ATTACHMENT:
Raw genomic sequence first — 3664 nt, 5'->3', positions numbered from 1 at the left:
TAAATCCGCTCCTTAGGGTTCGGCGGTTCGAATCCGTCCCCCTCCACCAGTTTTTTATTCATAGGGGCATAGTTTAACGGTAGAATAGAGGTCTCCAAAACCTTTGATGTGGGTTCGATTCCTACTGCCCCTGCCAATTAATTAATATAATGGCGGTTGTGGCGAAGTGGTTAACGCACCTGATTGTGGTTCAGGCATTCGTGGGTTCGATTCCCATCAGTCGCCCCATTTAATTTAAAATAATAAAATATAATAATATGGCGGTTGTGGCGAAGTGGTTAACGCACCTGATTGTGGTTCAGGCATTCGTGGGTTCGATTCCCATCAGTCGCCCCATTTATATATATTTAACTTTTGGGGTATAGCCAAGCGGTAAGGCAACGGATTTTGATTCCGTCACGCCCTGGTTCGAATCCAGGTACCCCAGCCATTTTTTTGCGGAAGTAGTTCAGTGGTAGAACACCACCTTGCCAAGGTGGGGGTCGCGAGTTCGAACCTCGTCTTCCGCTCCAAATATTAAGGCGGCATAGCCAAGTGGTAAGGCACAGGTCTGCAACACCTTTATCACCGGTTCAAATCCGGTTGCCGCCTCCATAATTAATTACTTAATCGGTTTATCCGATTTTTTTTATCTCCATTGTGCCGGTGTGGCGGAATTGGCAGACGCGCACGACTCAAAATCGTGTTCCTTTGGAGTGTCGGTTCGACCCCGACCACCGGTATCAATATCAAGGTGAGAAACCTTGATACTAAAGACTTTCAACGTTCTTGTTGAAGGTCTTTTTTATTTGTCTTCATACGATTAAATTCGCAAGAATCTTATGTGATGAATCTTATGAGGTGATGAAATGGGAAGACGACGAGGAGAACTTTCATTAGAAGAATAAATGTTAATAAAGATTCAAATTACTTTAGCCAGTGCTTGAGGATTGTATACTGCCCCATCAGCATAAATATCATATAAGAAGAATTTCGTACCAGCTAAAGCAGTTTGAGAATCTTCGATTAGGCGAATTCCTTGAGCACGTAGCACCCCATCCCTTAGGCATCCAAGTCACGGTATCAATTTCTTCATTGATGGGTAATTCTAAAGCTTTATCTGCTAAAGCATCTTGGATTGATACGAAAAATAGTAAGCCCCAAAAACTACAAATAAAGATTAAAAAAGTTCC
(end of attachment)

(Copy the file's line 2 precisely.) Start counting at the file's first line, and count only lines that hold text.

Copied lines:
TAAATCCGCTCCTTAGGGTTCGGCGGTTCGAATCCGTCCCCCTCCACCAGTTTTTTATTCATAGGGGCATAGTTTAACGGTAGAATAGAGGTCTCCAAAACCTTTGATGTGGGTTCGATTCCTACTGCCCCTGCCAATTAATTAATATAATGGCGGTTGTGGCGAAGTGGTTAACGCACCTGATTGTGGTTCAGGCATTCGTGGGTTCGATTCCCATCAGTCGCCCCATTTAATTTAAAATAATAAAATATAATAATATGGCGGTTGTGGCGAAGTGGTTAACGCACCTGATTGTGGTTCAGGCATTCGTGGGTTCGATTCCCATCAGTCGCCCCATTTATATATATTTAACTTTTGGGGTATAGCCAAGCGGTAAGGCAACGGATTTTGATTCCGTCACGCCCTGGTTCGAATCCAGGTACCCCAGCCATTTTTTTGCGGAAGTAGTTCAGTGGTAGAACACCACCTTGCCAAGGTGGGGGTCGCGAGTTCGAACCTCGTCTTCCGCTCCAAATATTAAGGCGGCATAGCCAAGTGGTAAGGCACAGGTCTGCAACACCTTTATCACCGGTTCAAATCCGGTTGCCGCCTCCATAATTAATTACTTAATCGGTTTATCCGATTTTTTTTATCTCCATTGTGCCGGTGTGGCGGAATTGGCAGACGCGCACGACTCAAAATCGTGTTCCTTTGGAGTGTCGGTTCGACCCCGACCACCGGTATCAATATCAAGGTGAGAAACCTTGATACTAAAGACTTTCAACGTTCTTGTTGAAGGTCTTTTTTATTTGTCTTCATACGATTAAATTCGCAAGAATCTTATGTGATGAATCTTATGAGGTGATGAAATGGGAAGACGACGAGGAGAACTTTCATTAGAAGAATAAATGTTAATAAAGATTCAAATTACTTTAGCCAGTGCTTGAGGATTGTATACTGCCCCATCAGCATAAATATCATATAAGAAGAATTTCGTACCAGCTAAAGCAGTTTGAGAATCTTCGATTAGGCGAATTCCTTGAGCACGTAGCACCCCATCCCTTAGGCATCCAAGTCACGGTATCAATTTCTTCATTGATGGGTAATTCTAAAGCTTTATCTGCTAAAGCATCTTGGATTGATACGAAAAATAGTAAGCCCCAAAAACTACAAATAAAGATTAAAAAAGTTCC